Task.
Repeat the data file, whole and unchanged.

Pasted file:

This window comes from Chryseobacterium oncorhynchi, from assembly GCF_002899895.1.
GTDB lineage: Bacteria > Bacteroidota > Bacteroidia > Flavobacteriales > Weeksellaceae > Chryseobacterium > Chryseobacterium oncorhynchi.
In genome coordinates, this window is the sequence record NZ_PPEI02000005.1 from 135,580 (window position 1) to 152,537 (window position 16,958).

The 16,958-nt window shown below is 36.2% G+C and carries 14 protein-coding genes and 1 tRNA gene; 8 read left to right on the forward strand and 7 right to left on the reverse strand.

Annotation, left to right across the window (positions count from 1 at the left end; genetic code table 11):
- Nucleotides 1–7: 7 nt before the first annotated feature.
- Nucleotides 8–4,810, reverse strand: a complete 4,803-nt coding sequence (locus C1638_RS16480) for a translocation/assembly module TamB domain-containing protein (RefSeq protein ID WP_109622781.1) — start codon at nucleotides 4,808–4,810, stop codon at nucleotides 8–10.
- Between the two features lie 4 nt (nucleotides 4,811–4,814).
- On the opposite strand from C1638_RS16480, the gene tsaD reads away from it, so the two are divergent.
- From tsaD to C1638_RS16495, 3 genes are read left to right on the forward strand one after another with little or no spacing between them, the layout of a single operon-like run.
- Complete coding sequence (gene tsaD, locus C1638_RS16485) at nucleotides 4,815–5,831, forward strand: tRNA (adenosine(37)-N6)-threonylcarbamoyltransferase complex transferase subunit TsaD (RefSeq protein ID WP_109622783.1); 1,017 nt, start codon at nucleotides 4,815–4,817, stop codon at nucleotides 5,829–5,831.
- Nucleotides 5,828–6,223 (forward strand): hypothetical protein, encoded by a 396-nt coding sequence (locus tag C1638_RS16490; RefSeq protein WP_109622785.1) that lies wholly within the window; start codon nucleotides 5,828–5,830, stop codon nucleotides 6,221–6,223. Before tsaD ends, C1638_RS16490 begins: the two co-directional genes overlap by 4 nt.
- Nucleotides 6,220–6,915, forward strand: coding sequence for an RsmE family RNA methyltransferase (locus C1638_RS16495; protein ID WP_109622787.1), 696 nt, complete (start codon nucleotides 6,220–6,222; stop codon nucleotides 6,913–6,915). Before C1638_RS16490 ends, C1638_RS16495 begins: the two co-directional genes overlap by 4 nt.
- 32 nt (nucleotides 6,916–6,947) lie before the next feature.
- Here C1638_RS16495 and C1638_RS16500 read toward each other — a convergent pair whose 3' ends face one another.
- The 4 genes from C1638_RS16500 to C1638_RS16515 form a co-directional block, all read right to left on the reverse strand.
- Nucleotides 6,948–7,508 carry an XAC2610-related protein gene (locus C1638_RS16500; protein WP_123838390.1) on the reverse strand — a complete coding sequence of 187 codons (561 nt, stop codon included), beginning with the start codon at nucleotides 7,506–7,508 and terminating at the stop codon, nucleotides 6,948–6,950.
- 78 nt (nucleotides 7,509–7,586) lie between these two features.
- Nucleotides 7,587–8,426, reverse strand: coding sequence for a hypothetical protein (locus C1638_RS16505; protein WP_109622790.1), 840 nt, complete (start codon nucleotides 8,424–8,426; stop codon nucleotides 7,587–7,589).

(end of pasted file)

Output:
This window comes from Chryseobacterium oncorhynchi, from assembly GCF_002899895.1.
GTDB lineage: Bacteria > Bacteroidota > Bacteroidia > Flavobacteriales > Weeksellaceae > Chryseobacterium > Chryseobacterium oncorhynchi.
In genome coordinates, this window is the sequence record NZ_PPEI02000005.1 from 135,580 (window position 1) to 152,537 (window position 16,958).

The 16,958-nt window shown below is 36.2% G+C and carries 14 protein-coding genes and 1 tRNA gene; 8 read left to right on the forward strand and 7 right to left on the reverse strand.

Annotation, left to right across the window (positions count from 1 at the left end; genetic code table 11):
- Nucleotides 1–7: 7 nt before the first annotated feature.
- Nucleotides 8–4,810, reverse strand: a complete 4,803-nt coding sequence (locus C1638_RS16480) for a translocation/assembly module TamB domain-containing protein (RefSeq protein ID WP_109622781.1) — start codon at nucleotides 4,808–4,810, stop codon at nucleotides 8–10.
- Between the two features lie 4 nt (nucleotides 4,811–4,814).
- On the opposite strand from C1638_RS16480, the gene tsaD reads away from it, so the two are divergent.
- From tsaD to C1638_RS16495, 3 genes are read left to right on the forward strand one after another with little or no spacing between them, the layout of a single operon-like run.
- Complete coding sequence (gene tsaD, locus C1638_RS16485) at nucleotides 4,815–5,831, forward strand: tRNA (adenosine(37)-N6)-threonylcarbamoyltransferase complex transferase subunit TsaD (RefSeq protein ID WP_109622783.1); 1,017 nt, start codon at nucleotides 4,815–4,817, stop codon at nucleotides 5,829–5,831.
- Nucleotides 5,828–6,223 (forward strand): hypothetical protein, encoded by a 396-nt coding sequence (locus tag C1638_RS16490; RefSeq protein WP_109622785.1) that lies wholly within the window; start codon nucleotides 5,828–5,830, stop codon nucleotides 6,221–6,223. Before tsaD ends, C1638_RS16490 begins: the two co-directional genes overlap by 4 nt.
- Nucleotides 6,220–6,915, forward strand: coding sequence for an RsmE family RNA methyltransferase (locus C1638_RS16495; protein ID WP_109622787.1), 696 nt, complete (start codon nucleotides 6,220–6,222; stop codon nucleotides 6,913–6,915). Before C1638_RS16490 ends, C1638_RS16495 begins: the two co-directional genes overlap by 4 nt.
- 32 nt (nucleotides 6,916–6,947) lie before the next feature.
- Here C1638_RS16495 and C1638_RS16500 read toward each other — a convergent pair whose 3' ends face one another.
- The 4 genes from C1638_RS16500 to C1638_RS16515 form a co-directional block, all read right to left on the reverse strand.
- Nucleotides 6,948–7,508 carry an XAC2610-related protein gene (locus C1638_RS16500; protein WP_123838390.1) on the reverse strand — a complete coding sequence of 187 codons (561 nt, stop codon included), beginning with the start codon at nucleotides 7,506–7,508 and terminating at the stop codon, nucleotides 6,948–6,950.
- 78 nt (nucleotides 7,509–7,586) lie between these two features.
- Nucleotides 7,587–8,426, reverse strand: coding sequence for a hypothetical protein (locus C1638_RS16505; protein WP_109622790.1), 840 nt, complete (start codon nucleotides 8,424–8,426; stop codon nucleotides 7,587–7,589).